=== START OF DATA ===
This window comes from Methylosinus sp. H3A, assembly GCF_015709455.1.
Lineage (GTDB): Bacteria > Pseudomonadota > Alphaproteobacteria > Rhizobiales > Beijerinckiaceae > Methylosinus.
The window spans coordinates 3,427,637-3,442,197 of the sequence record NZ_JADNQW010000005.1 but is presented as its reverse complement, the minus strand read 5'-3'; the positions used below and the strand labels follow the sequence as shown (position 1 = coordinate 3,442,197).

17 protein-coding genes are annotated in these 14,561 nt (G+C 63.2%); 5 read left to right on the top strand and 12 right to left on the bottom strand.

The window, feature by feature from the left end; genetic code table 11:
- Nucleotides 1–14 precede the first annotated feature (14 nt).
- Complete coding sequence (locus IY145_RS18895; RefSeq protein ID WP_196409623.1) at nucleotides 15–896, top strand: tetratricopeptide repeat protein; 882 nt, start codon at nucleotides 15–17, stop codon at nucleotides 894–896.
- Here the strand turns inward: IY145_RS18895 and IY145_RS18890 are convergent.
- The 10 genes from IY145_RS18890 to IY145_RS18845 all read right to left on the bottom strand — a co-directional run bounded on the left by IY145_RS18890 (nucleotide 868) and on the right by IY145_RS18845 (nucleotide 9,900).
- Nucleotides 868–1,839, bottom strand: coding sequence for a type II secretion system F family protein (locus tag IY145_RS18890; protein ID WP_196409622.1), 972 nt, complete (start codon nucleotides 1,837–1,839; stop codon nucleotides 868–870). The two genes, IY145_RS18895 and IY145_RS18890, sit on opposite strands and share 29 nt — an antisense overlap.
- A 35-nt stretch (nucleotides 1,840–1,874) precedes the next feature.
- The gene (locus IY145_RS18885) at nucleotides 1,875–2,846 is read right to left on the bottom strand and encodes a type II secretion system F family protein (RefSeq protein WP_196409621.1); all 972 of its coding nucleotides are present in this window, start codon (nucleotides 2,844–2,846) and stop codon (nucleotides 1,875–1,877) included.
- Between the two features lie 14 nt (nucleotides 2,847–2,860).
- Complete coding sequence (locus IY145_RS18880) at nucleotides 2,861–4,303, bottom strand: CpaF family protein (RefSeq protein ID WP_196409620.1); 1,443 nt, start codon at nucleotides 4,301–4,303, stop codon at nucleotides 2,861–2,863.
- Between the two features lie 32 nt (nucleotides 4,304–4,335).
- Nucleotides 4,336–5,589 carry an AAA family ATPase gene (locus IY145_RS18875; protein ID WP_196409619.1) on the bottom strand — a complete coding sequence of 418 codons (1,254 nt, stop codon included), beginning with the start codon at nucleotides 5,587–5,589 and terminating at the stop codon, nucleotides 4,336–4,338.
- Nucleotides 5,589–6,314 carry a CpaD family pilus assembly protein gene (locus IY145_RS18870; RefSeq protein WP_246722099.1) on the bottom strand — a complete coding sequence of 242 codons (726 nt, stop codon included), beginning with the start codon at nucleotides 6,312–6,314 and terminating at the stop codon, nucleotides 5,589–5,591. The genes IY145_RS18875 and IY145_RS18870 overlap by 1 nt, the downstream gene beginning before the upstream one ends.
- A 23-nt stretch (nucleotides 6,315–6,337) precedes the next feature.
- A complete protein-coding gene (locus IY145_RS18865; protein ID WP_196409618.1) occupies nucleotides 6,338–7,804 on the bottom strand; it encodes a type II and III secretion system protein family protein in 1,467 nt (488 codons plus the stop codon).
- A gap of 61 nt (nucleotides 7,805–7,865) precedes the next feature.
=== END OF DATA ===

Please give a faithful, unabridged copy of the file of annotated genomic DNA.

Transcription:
This window comes from Methylosinus sp. H3A, assembly GCF_015709455.1.
Lineage (GTDB): Bacteria > Pseudomonadota > Alphaproteobacteria > Rhizobiales > Beijerinckiaceae > Methylosinus.
The window spans coordinates 3,427,637-3,442,197 of the sequence record NZ_JADNQW010000005.1 but is presented as its reverse complement, the minus strand read 5'-3'; the positions used below and the strand labels follow the sequence as shown (position 1 = coordinate 3,442,197).

17 protein-coding genes are annotated in these 14,561 nt (G+C 63.2%); 5 read left to right on the top strand and 12 right to left on the bottom strand.

The window, feature by feature from the left end; genetic code table 11:
- Nucleotides 1–14 precede the first annotated feature (14 nt).
- Complete coding sequence (locus IY145_RS18895; RefSeq protein ID WP_196409623.1) at nucleotides 15–896, top strand: tetratricopeptide repeat protein; 882 nt, start codon at nucleotides 15–17, stop codon at nucleotides 894–896.
- Here the strand turns inward: IY145_RS18895 and IY145_RS18890 are convergent.
- The 10 genes from IY145_RS18890 to IY145_RS18845 all read right to left on the bottom strand — a co-directional run bounded on the left by IY145_RS18890 (nucleotide 868) and on the right by IY145_RS18845 (nucleotide 9,900).
- Nucleotides 868–1,839, bottom strand: coding sequence for a type II secretion system F family protein (locus tag IY145_RS18890; protein ID WP_196409622.1), 972 nt, complete (start codon nucleotides 1,837–1,839; stop codon nucleotides 868–870). The two genes, IY145_RS18895 and IY145_RS18890, sit on opposite strands and share 29 nt — an antisense overlap.
- A 35-nt stretch (nucleotides 1,840–1,874) precedes the next feature.
- The gene (locus IY145_RS18885) at nucleotides 1,875–2,846 is read right to left on the bottom strand and encodes a type II secretion system F family protein (RefSeq protein WP_196409621.1); all 972 of its coding nucleotides are present in this window, start codon (nucleotides 2,844–2,846) and stop codon (nucleotides 1,875–1,877) included.
- Between the two features lie 14 nt (nucleotides 2,847–2,860).
- Complete coding sequence (locus IY145_RS18880) at nucleotides 2,861–4,303, bottom strand: CpaF family protein (RefSeq protein ID WP_196409620.1); 1,443 nt, start codon at nucleotides 4,301–4,303, stop codon at nucleotides 2,861–2,863.
- Between the two features lie 32 nt (nucleotides 4,304–4,335).
- Nucleotides 4,336–5,589 carry an AAA family ATPase gene (locus IY145_RS18875; protein ID WP_196409619.1) on the bottom strand — a complete coding sequence of 418 codons (1,254 nt, stop codon included), beginning with the start codon at nucleotides 5,587–5,589 and terminating at the stop codon, nucleotides 4,336–4,338.
- Nucleotides 5,589–6,314 carry a CpaD family pilus assembly protein gene (locus IY145_RS18870; RefSeq protein WP_246722099.1) on the bottom strand — a complete coding sequence of 242 codons (726 nt, stop codon included), beginning with the start codon at nucleotides 6,312–6,314 and terminating at the stop codon, nucleotides 5,589–5,591. The genes IY145_RS18875 and IY145_RS18870 overlap by 1 nt, the downstream gene beginning before the upstream one ends.
- A 23-nt stretch (nucleotides 6,315–6,337) precedes the next feature.
- A complete protein-coding gene (locus IY145_RS18865; protein ID WP_196409618.1) occupies nucleotides 6,338–7,804 on the bottom strand; it encodes a type II and III secretion system protein family protein in 1,467 nt (488 codons plus the stop codon).
- A gap of 61 nt (nucleotides 7,805–7,865) precedes the next feature.